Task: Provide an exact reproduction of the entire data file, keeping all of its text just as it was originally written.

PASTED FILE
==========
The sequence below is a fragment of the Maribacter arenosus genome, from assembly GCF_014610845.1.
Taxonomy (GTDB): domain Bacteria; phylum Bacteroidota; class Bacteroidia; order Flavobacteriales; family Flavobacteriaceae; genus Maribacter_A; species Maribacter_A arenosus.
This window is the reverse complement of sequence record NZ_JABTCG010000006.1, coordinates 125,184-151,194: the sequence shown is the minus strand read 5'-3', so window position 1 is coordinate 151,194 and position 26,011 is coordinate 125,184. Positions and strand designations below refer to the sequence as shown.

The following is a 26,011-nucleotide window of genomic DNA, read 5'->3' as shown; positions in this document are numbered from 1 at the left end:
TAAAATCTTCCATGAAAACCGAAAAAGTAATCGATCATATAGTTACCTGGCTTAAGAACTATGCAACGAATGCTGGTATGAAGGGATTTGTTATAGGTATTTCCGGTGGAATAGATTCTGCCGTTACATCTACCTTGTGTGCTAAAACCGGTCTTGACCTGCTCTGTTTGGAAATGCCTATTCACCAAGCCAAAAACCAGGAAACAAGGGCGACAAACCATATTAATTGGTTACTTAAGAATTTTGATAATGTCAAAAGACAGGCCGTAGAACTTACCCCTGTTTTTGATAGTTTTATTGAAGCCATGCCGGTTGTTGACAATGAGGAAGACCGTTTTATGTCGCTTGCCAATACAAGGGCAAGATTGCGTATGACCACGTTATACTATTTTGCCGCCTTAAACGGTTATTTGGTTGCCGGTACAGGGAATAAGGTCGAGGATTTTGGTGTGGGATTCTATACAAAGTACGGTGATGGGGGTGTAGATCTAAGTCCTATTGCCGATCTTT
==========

The sequence below is a fragment of the Maribacter arenosus genome, from assembly GCF_014610845.1.
Taxonomy (GTDB): domain Bacteria; phylum Bacteroidota; class Bacteroidia; order Flavobacteriales; family Flavobacteriaceae; genus Maribacter_A; species Maribacter_A arenosus.
This window is the reverse complement of sequence record NZ_JABTCG010000006.1, coordinates 125,184-151,194: the sequence shown is the minus strand read 5'-3', so window position 1 is coordinate 151,194 and position 26,011 is coordinate 125,184. Positions and strand designations below refer to the sequence as shown.

The following is a 26,011-nucleotide window of genomic DNA, read 5'->3' as shown; positions in this document are numbered from 1 at the left end:
TAAAATCTTCCATGAAAACCGAAAAAGTAATCGATCATATAGTTACCTGGCTTAAGAACTATGCAACGAATGCTGGTATGAAGGGATTTGTTATAGGTATTTCCGGTGGAATAGATTCTGCCGTTACATCTACCTTGTGTGCTAAAACCGGTCTTGACCTGCTCTGTTTGGAAATGCCTATTCACCAAGCCAAAAACCAGGAAACAAGGGCGACAAACCATATTAATTGGTTACTTAAGAATTTTGATAATGTCAAAAGACAGGCCGTAGAACTTACCCCTGTTTTTGATAGTTTTATTGAAGCCATGCCGGTTGTTGACAATGAGGAAGACCGTTTTATGTCGCTTGCCAATACAAGGGCAAGATTGCGTATGACCACGTTATACTATTTTGCCGCCTTAAACGGTTATTTGGTTGCCGGTACAGGGAATAAGGTCGAGGATTTTGGTGTGGGATTCTATACAAAGTACGGTGATGGGGGTGTAGATCTAAGTCCTATTGCCGATCTTT